The Stan Butterfield law firm recommends that every adult have at least three documents to prepare for the end of life or things that severely limit their ability to manage their own life. These documents are a will, a durable power of attorney, and in Oregon, what is known as an “advance health directive”.
A will directs what will happen with your material possessions after you die. It says who gets your money and property and tells the court the person you want put in charge of it. Without a will, the State of Oregon determines who gets your property and the court could appoint almost anyone to be in charge of your estate after you die.
This document is only in force while you are living. In it, you appoint someone you trust to conduct business for you. It is called “Durable” because it’s in force even if you should become incapacitated. If you became completely debilitated, your agent would be able to pay bills, do banking, re-direct mail, file federal and Oregon income tax, buy and sell property and conduct about any transaction you can imagine. It avoids, in most cases, having a court appoint a guardian or conservator for you if at some point you become unable to manage your finances due to dementia or some other physical limitation.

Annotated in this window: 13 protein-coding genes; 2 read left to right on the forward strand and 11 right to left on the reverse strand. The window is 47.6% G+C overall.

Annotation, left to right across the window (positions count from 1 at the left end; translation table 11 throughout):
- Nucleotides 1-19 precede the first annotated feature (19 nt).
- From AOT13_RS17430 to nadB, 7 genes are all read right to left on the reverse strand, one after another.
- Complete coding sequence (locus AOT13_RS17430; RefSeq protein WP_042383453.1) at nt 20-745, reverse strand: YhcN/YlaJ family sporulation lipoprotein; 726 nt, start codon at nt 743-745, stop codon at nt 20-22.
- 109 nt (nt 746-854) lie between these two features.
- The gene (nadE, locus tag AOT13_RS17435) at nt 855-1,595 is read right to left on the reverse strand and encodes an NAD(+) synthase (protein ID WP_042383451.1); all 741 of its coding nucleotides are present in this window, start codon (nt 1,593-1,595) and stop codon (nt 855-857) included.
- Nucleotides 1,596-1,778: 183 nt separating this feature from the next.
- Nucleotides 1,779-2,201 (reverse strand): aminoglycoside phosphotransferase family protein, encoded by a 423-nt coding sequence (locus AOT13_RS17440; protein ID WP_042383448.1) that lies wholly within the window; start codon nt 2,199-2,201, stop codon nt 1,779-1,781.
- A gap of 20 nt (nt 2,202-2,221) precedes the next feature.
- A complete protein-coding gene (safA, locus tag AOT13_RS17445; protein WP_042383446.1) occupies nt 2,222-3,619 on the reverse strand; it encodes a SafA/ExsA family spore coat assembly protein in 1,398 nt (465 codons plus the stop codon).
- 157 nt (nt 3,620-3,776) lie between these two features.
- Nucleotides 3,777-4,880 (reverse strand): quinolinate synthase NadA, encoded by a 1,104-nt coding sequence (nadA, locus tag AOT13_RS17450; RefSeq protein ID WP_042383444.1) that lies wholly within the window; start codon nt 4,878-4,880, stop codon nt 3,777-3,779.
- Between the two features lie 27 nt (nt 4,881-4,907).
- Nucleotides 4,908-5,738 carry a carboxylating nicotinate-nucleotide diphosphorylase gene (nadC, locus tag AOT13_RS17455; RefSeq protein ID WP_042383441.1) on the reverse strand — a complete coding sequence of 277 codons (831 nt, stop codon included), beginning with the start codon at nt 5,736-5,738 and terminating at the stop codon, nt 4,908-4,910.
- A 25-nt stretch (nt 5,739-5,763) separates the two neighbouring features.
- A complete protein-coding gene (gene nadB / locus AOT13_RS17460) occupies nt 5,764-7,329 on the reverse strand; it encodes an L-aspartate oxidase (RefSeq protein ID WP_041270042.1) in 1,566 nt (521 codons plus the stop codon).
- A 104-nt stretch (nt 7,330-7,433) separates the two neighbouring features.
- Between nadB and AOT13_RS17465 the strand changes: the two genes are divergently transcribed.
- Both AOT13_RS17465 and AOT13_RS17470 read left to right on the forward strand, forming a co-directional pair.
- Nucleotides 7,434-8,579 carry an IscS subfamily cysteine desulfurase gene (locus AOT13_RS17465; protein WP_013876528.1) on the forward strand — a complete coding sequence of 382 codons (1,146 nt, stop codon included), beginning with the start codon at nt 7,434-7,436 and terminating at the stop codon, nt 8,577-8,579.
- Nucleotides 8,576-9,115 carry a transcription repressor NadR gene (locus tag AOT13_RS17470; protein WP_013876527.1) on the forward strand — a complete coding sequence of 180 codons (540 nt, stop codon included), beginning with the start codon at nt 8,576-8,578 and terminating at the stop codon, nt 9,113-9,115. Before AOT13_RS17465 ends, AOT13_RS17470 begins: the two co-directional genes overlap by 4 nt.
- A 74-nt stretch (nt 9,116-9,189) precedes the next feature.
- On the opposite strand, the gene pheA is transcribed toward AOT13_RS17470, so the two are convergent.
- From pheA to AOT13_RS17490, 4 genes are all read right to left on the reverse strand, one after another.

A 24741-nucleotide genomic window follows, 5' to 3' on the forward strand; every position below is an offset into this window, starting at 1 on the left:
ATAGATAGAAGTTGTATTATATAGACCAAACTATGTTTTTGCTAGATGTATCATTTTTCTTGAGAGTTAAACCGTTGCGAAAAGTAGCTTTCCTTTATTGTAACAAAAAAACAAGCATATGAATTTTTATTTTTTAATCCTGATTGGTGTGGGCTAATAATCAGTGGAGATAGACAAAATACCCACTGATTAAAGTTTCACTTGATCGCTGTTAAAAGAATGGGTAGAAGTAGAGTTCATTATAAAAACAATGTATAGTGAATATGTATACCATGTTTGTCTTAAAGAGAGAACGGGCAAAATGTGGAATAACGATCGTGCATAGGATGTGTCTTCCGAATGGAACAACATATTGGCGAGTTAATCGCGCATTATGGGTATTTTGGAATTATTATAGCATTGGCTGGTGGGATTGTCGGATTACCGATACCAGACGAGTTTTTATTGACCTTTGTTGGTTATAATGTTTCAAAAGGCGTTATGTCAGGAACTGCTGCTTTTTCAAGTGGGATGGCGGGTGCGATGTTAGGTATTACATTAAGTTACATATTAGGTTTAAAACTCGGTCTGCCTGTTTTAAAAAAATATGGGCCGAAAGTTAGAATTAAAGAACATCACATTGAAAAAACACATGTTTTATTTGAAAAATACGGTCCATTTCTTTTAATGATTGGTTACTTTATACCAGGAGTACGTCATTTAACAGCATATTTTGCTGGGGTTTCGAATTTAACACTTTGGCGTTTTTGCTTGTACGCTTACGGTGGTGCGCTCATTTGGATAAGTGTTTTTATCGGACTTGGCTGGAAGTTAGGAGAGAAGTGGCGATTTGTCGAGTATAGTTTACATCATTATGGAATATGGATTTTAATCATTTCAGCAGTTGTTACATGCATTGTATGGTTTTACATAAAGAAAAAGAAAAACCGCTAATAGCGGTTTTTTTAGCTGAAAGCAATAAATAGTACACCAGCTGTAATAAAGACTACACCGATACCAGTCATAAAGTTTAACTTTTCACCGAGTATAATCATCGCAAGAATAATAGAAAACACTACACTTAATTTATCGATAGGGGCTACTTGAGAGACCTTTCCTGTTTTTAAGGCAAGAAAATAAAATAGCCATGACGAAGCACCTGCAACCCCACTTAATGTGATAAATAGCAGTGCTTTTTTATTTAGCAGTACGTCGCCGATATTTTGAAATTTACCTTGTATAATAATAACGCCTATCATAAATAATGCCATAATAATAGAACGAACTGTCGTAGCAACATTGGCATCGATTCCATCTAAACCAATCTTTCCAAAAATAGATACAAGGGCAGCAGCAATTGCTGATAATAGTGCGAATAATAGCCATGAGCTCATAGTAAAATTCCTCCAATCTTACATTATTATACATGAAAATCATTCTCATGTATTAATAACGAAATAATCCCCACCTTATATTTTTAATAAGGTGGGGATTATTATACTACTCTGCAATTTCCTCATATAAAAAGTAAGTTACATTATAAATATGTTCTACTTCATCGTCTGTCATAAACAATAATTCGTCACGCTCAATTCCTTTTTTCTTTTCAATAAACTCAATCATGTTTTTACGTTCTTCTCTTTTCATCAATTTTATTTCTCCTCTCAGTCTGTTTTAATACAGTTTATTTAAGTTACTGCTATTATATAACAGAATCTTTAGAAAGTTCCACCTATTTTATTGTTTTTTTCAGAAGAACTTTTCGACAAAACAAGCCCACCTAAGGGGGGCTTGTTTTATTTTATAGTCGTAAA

Oregon has designed this document so you can appoint a person to act as your representative in making health care decisions for you if you were unable to speak for yourself. In the document you name a person to act on your behalf and you also state your preferences regarding most situations in which your representative would be asked to make decisions regarding the end of your life.
Call Stan today to set up an appointment to start your planning—(503) 623-2427.
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